Q+A with Mark Manderscheid – Guest Services Manager at the Sheraton Maui Resort & Spa
Our room AC is dripping and making strange noises. Which is the best sunset dinner cruise to take? The valet didn’t bring our car around for 20 minutes. Who’s running this show?
In many ways at the Sheraton Maui Resort & Spa, Mark Manderscheid is running the show and sports a fuller-than-full dance card. Mark is the hotel’s Guest Services Manager and with that gig comes a daily dose of doing right and dealing with minor issues before they escalate into squabbles. Customer service in 2021 ain’t easy, even in paradise.
Think about it. Guests come to the Sheraton (508 guest rooms, 23-acre playground) and Kaanapali Beach expecting perfect weather, perfect snorkeling waters, and perfect accommodations. Good luck with that. Mother Nature happens. The hospitality industry has been hammered by the pandemic and recovery months later is not fully up to speed.
Luckily for silver-locked Mark he exhibits the positive vibes and calm demeanor needed for a steady Eddie resolver-in-chief. We asked him about the GSM position, an undertaking he started in July 2021 after hanging up his badge as part of the hotel’s Security team:
RGR: Where were you born and raised? Age? Previous experience in the hospitality and tourism industries?
MM: I was born and raised in Sanger, California and I’m old enough to appreciate a challenging career opportunity when one comes along. Before arriving on Maui I spent 27 years in the retail sector working for Macy’s department stores in the Pacific Northwest (Washington + Oregon). Here on island I’ve been working in the travel and hospitality industry for two years.
RGR: In your opinion what traits/skills make for an excellent Guest Services Manager?
MM: I believe you must have above average listening and communication skills. Every shift flows differently and has its own challenges, like establishing and maintaining rapport with guests, doing the big and little things to ensure the highest level of hospitality and customer satisfaction, monitoring lobby operations and staff scheduling, and promoting the hotel’s amenities, facilities, and services. There’s nothing better than handling a small situation where the customer walks away happy and satisfied.
RGR: How many Guest Services staffers does the Sheraton Maui employ?
MM: I believe every employee on our property is a Guest Service Ambassador. Our front office staff includes 40 employees.
RGR: As GSM – how many employees do you supervise in areas such as check-in, bell, concierge, valet, PBX, and pool + spa? When working with them what kind of leadership advice do you pass along? Is it your responsibility to supervise, train, and coach them and monitor performance?
MM: The number of employees I supervise is 35. Communication is the key to successful daily performance. Training is a daily task which will include recognizing success and redirecting opportunities. My advice is to be honest and always take the high road.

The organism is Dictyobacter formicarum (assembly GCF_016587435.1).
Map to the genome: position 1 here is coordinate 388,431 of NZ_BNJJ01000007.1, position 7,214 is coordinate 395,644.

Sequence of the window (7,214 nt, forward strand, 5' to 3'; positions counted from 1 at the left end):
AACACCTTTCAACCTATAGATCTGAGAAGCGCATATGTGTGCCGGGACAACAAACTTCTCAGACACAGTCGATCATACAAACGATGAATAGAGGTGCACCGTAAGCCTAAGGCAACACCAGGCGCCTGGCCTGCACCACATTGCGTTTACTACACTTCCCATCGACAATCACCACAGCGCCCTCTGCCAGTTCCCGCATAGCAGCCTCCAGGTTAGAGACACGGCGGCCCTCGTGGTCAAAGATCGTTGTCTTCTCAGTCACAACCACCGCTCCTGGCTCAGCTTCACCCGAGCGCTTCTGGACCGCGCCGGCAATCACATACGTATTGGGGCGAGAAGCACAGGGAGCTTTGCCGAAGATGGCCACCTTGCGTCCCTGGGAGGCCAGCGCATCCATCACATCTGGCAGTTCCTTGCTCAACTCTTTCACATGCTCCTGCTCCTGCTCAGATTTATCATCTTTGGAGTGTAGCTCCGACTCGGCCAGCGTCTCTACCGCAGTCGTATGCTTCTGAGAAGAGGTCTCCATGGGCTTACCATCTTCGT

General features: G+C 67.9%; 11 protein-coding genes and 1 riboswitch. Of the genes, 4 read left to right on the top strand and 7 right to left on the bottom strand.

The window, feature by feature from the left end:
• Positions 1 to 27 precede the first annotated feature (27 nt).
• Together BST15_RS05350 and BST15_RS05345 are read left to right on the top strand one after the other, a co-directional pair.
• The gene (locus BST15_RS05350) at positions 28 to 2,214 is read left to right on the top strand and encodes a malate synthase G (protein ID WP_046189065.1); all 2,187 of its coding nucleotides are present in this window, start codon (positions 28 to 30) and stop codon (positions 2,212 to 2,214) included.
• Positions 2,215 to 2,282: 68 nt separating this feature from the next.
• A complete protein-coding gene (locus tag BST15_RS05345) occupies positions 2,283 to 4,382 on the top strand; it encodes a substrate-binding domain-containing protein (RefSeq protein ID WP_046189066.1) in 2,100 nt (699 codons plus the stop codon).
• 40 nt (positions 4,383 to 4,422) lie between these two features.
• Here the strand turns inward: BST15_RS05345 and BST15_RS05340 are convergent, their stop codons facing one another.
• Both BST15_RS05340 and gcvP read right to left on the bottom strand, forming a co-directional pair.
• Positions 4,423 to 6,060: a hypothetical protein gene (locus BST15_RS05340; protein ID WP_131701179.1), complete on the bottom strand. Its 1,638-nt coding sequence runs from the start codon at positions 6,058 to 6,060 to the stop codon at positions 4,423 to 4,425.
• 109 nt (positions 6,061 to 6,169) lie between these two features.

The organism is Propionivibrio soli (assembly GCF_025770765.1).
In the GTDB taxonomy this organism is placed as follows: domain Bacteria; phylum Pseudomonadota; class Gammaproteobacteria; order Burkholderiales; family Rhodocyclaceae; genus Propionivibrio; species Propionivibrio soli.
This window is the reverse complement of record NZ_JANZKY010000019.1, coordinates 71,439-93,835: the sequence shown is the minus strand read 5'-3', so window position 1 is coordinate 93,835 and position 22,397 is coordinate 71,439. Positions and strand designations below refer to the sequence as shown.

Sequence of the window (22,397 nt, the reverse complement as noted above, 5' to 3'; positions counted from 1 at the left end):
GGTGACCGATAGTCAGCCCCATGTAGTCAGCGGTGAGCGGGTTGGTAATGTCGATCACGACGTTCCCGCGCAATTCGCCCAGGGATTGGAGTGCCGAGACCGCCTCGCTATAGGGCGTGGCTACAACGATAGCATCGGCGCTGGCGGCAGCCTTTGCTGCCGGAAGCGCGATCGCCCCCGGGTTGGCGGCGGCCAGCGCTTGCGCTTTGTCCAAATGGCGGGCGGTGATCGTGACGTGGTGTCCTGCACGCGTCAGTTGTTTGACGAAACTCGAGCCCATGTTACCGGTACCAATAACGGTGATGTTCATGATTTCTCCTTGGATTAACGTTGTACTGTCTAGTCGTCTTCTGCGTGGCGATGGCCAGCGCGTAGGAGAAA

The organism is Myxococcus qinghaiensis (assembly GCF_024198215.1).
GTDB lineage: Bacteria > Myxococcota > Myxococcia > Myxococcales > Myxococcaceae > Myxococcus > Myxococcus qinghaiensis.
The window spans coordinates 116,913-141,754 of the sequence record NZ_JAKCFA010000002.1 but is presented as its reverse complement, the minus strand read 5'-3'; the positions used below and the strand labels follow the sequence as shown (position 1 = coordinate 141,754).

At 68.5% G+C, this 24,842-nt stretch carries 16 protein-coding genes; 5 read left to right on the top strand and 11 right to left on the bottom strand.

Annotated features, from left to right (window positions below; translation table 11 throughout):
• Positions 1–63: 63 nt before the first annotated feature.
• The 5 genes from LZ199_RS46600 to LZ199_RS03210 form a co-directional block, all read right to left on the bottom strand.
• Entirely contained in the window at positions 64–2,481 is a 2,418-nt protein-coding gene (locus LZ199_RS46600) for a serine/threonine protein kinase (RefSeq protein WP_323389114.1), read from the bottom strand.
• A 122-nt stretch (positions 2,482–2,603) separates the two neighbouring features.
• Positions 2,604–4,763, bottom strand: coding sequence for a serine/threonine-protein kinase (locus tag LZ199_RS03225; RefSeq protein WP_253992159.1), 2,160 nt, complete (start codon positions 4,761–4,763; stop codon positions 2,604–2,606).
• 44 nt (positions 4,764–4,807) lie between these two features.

RGR: Can you give us an example of a typical guest situation/conflict that you worked to mitigate? What is your playbook in handling and resolving guest complaints?
MM: Regarding guest issues, the first thing is to listen and do not interrupt. Summarize their concerns and let them know you will address the issue in a timely manner. Once there is a conclusion to the event, thank the guest for their feedback and make sure to let them know to contact you if they have additional concerns.
RGR: When you’re dealing with guest beefs is it best to handle them face-to-face? What kind of resources do you have for decision-making/mitigation purposes?
MM: I prefer to handle the guest face-to-face and hear them out. The majority of the time decisions made are quick and easy. As the GSM I will partner with the Front Office Director to discuss options and then render decisions.
RGR: What is the most enjoyable part of being GSM? What is the most challenging part?
MM: The most enjoyable part of being GSM is solving guest issues and having them be content with the outcome. The most challenging part is when we’re understaffed and the guest has to wait. During peak seasons we can average up to 1,700 guests on property and that can be daunting for every person in every department.
RGR: What is your typical day like? How many hours per week are you on duty?
MM: Upon arriving at the hotel, I greet staffers and touch base with other managers and go over the data on issues such as how many arrivals and departures are still outstanding. I have a five-minute meeting with each department going over the previous day’s productivity, today’s productivity goals, what regular and special events are going on at the hotel, complete daily reports, and follow up on SOP of hotel operations. My workday can go long at times because the resolution of some guest conflicts can take longer than others.
RGR: Can you give us an example of a funny/crazy/head-scratcher experience with a guest that has happened on your watch?
MM: Nothing super crazy sticks out. When I worked in Security we would have to investigate strange calls about people on property doing strange things at all hours of the night. Nothing we couldn’t handle in house.